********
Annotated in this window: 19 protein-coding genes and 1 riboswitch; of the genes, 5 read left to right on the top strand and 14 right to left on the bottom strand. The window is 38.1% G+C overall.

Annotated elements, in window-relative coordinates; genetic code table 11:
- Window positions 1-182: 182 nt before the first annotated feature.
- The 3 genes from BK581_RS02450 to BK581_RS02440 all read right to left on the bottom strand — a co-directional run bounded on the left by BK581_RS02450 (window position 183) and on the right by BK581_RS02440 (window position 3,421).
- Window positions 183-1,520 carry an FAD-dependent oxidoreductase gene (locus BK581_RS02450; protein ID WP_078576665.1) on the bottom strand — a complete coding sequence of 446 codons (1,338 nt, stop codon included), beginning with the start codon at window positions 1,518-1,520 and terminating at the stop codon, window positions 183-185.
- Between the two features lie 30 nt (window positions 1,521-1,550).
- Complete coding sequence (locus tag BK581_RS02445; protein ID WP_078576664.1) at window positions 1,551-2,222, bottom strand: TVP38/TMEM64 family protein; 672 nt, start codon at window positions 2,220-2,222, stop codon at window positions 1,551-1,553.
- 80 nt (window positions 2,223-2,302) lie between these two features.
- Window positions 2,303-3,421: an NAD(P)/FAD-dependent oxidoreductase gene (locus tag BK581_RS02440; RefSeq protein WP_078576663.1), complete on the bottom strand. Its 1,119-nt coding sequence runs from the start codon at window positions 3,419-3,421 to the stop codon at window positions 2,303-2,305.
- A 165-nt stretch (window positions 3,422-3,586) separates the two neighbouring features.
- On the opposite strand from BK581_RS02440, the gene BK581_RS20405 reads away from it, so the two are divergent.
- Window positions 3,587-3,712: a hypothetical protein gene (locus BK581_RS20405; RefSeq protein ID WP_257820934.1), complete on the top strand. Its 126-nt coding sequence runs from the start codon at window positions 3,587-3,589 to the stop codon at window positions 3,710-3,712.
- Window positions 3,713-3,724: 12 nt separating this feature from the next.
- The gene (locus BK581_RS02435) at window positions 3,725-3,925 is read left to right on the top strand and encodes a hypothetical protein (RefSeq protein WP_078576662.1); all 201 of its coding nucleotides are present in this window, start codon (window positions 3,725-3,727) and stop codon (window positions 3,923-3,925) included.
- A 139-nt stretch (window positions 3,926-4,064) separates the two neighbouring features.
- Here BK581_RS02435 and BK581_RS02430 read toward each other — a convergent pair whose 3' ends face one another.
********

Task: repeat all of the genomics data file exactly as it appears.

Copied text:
Annotated in this window: 19 protein-coding genes and 1 riboswitch; of the genes, 5 read left to right on the top strand and 14 right to left on the bottom strand. The window is 38.1% G+C overall.

Annotated elements, in window-relative coordinates; genetic code table 11:
- Window positions 1-182: 182 nt before the first annotated feature.
- The 3 genes from BK581_RS02450 to BK581_RS02440 all read right to left on the bottom strand — a co-directional run bounded on the left by BK581_RS02450 (window position 183) and on the right by BK581_RS02440 (window position 3,421).
- Window positions 183-1,520 carry an FAD-dependent oxidoreductase gene (locus BK581_RS02450; protein ID WP_078576665.1) on the bottom strand — a complete coding sequence of 446 codons (1,338 nt, stop codon included), beginning with the start codon at window positions 1,518-1,520 and terminating at the stop codon, window positions 183-185.
- Between the two features lie 30 nt (window positions 1,521-1,550).
- Complete coding sequence (locus tag BK581_RS02445; protein ID WP_078576664.1) at window positions 1,551-2,222, bottom strand: TVP38/TMEM64 family protein; 672 nt, start codon at window positions 2,220-2,222, stop codon at window positions 1,551-1,553.
- 80 nt (window positions 2,223-2,302) lie between these two features.
- Window positions 2,303-3,421: an NAD(P)/FAD-dependent oxidoreductase gene (locus tag BK581_RS02440; RefSeq protein WP_078576663.1), complete on the bottom strand. Its 1,119-nt coding sequence runs from the start codon at window positions 3,419-3,421 to the stop codon at window positions 2,303-2,305.
- A 165-nt stretch (window positions 3,422-3,586) separates the two neighbouring features.
- On the opposite strand from BK581_RS02440, the gene BK581_RS20405 reads away from it, so the two are divergent.
- Window positions 3,587-3,712: a hypothetical protein gene (locus BK581_RS20405; RefSeq protein ID WP_257820934.1), complete on the top strand. Its 126-nt coding sequence runs from the start codon at window positions 3,587-3,589 to the stop codon at window positions 3,710-3,712.
- Window positions 3,713-3,724: 12 nt separating this feature from the next.
- The gene (locus BK581_RS02435) at window positions 3,725-3,925 is read left to right on the top strand and encodes a hypothetical protein (RefSeq protein WP_078576662.1); all 201 of its coding nucleotides are present in this window, start codon (window positions 3,725-3,727) and stop codon (window positions 3,923-3,925) included.
- A 139-nt stretch (window positions 3,926-4,064) separates the two neighbouring features.
- Here BK581_RS02435 and BK581_RS02430 read toward each other — a convergent pair whose 3' ends face one another.